Redefining a Function


You want to temporarily or permanently redefine a function, but functions can’t be assigned to.


To redefine a function, assign a new code reference to the typeglob of the name of the function. Use a local if you want it to be temporary.

undef &grow;                    # silence -w complaints of redefinition
*grow = \&expand;           
grow();                         # calls expand()

    local *grow = \&shrink;     # only until this block exists
    grow();                     # calls shrink()


Unlike a variable but like a handle, a function cannot be directly assigned to. It’s just a name. You can manipulate it almost as though it were a variable, because you can directly manipulate the run-time symbol table using typeglobs like *foo to produce interesting aliasing effects.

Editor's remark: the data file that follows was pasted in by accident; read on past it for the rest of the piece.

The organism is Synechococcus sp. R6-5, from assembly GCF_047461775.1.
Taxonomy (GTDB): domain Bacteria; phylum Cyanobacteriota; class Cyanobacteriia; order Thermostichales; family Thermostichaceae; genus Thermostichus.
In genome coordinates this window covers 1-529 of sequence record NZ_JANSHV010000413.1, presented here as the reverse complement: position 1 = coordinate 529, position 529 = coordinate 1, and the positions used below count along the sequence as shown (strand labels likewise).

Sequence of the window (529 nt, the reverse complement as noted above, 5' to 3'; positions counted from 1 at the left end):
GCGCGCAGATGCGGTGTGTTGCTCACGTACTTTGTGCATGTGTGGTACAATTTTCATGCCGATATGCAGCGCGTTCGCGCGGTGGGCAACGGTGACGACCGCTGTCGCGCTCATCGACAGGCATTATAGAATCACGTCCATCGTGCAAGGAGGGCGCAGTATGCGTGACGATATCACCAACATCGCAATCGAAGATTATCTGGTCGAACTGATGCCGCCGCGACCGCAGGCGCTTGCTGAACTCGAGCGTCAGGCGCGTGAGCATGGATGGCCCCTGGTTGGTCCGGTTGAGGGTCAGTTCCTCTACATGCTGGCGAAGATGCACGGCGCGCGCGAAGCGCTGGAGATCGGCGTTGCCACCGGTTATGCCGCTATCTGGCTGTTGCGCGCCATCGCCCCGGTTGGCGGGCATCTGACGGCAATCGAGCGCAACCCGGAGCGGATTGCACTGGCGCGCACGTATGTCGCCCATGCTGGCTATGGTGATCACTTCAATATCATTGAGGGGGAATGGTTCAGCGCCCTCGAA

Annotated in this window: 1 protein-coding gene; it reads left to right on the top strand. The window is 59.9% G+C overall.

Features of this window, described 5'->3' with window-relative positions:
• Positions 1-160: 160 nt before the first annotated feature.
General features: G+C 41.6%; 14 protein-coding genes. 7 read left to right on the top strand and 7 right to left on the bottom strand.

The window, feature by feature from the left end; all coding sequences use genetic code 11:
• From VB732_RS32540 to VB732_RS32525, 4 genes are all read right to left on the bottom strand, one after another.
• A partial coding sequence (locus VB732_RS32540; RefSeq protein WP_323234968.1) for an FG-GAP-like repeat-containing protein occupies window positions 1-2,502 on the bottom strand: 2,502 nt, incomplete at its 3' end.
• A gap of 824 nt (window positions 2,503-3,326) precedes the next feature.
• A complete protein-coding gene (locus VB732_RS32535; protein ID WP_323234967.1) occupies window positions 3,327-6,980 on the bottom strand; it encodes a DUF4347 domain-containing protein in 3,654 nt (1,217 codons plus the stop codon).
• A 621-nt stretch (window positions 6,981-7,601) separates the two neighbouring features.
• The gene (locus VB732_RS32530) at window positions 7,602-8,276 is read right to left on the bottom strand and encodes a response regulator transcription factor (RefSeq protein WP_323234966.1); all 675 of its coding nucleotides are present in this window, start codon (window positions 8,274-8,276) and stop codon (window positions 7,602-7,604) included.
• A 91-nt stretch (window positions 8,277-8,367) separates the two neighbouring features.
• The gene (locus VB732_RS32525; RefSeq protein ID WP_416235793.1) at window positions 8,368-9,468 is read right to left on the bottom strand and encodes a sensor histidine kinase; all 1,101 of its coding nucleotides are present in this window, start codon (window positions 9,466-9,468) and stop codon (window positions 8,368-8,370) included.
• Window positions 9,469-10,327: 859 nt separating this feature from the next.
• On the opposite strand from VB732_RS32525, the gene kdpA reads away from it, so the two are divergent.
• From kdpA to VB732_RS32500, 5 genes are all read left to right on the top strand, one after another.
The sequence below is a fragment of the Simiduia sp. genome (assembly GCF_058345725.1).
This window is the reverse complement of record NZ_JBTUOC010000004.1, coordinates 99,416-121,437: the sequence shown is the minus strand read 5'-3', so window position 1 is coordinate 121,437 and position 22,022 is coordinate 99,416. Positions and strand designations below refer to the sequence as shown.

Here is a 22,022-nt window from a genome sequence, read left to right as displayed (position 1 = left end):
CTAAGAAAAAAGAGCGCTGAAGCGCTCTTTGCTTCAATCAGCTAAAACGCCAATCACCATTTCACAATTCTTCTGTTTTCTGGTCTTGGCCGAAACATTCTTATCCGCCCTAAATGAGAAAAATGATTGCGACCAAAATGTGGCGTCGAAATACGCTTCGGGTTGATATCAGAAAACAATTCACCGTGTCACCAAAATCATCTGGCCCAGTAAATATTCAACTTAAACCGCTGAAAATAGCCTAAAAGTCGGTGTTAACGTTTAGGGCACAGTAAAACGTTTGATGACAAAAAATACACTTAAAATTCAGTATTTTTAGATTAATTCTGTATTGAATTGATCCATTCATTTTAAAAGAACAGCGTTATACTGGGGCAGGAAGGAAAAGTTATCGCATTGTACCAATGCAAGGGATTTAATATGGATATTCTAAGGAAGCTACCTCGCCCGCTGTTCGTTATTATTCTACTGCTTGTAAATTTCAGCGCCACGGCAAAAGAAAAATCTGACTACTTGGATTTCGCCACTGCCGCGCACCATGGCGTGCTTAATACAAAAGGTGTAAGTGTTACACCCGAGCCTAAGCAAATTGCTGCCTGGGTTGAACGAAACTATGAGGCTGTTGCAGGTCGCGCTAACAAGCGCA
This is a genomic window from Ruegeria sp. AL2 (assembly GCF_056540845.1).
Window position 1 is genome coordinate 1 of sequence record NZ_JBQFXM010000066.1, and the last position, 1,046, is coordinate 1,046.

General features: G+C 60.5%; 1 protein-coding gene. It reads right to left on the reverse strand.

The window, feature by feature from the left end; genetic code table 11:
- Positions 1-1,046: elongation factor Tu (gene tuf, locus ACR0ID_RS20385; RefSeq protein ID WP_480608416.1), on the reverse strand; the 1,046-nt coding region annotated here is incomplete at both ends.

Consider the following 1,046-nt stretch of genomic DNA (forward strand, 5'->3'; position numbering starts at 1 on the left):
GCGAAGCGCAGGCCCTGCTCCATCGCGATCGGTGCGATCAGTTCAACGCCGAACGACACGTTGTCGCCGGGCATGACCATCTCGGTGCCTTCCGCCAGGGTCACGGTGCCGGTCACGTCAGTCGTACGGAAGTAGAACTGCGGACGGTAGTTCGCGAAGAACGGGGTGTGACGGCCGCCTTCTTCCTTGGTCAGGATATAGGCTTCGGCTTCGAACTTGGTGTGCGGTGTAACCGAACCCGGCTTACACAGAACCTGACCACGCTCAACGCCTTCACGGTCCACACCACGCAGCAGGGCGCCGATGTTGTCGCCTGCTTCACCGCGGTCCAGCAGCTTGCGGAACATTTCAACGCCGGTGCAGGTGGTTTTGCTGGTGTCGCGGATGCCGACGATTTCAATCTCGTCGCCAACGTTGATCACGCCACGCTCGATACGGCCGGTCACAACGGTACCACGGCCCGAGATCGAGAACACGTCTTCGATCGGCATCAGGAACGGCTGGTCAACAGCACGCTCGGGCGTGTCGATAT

Assigning a reference to a typeglob changes what is accessed the next time a symbol of that type is needed. This is what the Exporter does when you import a function or variable from one package into another. Since this is direct manipulation of the package symbol table, it only works on package variables (globals), not lexicals.

*one::var = \%two::Table;   # make %one::var alias for %two::Table
*one::big = \&two::small;   # make &one::big alias for &two::small

A typeglob is something you can use local on, but not my. Because of the local, this aliasing effect is then limited to the duration of the current block.

local *fred = \&barney;     # temporarily alias &fred to &barney

If the value assigned to a typeglob is not a reference but itself another typeglob, ...

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